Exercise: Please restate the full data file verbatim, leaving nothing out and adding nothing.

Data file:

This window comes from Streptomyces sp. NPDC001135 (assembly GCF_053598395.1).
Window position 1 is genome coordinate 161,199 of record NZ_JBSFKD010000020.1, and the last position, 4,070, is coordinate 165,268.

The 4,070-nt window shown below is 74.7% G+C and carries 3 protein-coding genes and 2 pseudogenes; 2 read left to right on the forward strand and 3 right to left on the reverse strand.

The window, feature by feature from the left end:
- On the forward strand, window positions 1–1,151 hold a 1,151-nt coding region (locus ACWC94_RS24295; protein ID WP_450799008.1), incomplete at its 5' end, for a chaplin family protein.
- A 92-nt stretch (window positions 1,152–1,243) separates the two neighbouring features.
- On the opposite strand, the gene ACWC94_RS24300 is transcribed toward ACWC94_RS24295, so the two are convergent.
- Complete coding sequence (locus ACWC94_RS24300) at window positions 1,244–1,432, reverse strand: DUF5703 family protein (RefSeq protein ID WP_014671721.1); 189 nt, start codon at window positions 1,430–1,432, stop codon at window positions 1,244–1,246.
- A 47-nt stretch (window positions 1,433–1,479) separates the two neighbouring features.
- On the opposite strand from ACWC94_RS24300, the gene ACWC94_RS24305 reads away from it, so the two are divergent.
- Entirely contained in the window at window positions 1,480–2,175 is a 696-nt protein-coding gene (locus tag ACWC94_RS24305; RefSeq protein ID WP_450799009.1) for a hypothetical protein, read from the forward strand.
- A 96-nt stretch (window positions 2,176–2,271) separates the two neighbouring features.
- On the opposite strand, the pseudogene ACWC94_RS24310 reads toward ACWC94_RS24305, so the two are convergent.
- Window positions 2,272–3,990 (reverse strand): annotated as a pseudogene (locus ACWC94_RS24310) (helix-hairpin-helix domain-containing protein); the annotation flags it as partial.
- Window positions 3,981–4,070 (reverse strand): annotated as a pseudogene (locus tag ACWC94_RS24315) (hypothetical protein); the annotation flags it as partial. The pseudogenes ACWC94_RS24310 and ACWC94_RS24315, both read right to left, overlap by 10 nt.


This window comes from Streptomyces sp. NPDC001135 (assembly GCF_053598395.1).
Window position 1 is genome coordinate 161,199 of record NZ_JBSFKD010000020.1, and the last position, 4,070, is coordinate 165,268.

The 4,070-nt window shown below is 74.7% G+C and carries 3 protein-coding genes and 2 pseudogenes; 2 read left to right on the forward strand and 3 right to left on the reverse strand.

The window, feature by feature from the left end:
- On the forward strand, window positions 1–1,151 hold a 1,151-nt coding region (locus ACWC94_RS24295; protein ID WP_450799008.1), incomplete at its 5' end, for a chaplin family protein.
- A 92-nt stretch (window positions 1,152–1,243) separates the two neighbouring features.
- On the opposite strand, the gene ACWC94_RS24300 is transcribed toward ACWC94_RS24295, so the two are convergent.
- Complete coding sequence (locus ACWC94_RS24300) at window positions 1,244–1,432, reverse strand: DUF5703 family protein (RefSeq protein ID WP_014671721.1); 189 nt, start codon at window positions 1,430–1,432, stop codon at window positions 1,244–1,246.
- A 47-nt stretch (window positions 1,433–1,479) separates the two neighbouring features.
- On the opposite strand from ACWC94_RS24300, the gene ACWC94_RS24305 reads away from it, so the two are divergent.
- Entirely contained in the window at window positions 1,480–2,175 is a 696-nt protein-coding gene (locus tag ACWC94_RS24305; RefSeq protein ID WP_450799009.1) for a hypothetical protein, read from the forward strand.
- A 96-nt stretch (window positions 2,176–2,271) separates the two neighbouring features.
- On the opposite strand, the pseudogene ACWC94_RS24310 reads toward ACWC94_RS24305, so the two are convergent.
- Window positions 2,272–3,990 (reverse strand): annotated as a pseudogene (locus ACWC94_RS24310) (helix-hairpin-helix domain-containing protein); the annotation flags it as partial.
- Window positions 3,981–4,070 (reverse strand): annotated as a pseudogene (locus tag ACWC94_RS24315) (hypothetical protein); the annotation flags it as partial. The pseudogenes ACWC94_RS24310 and ACWC94_RS24315, both read right to left, overlap by 10 nt.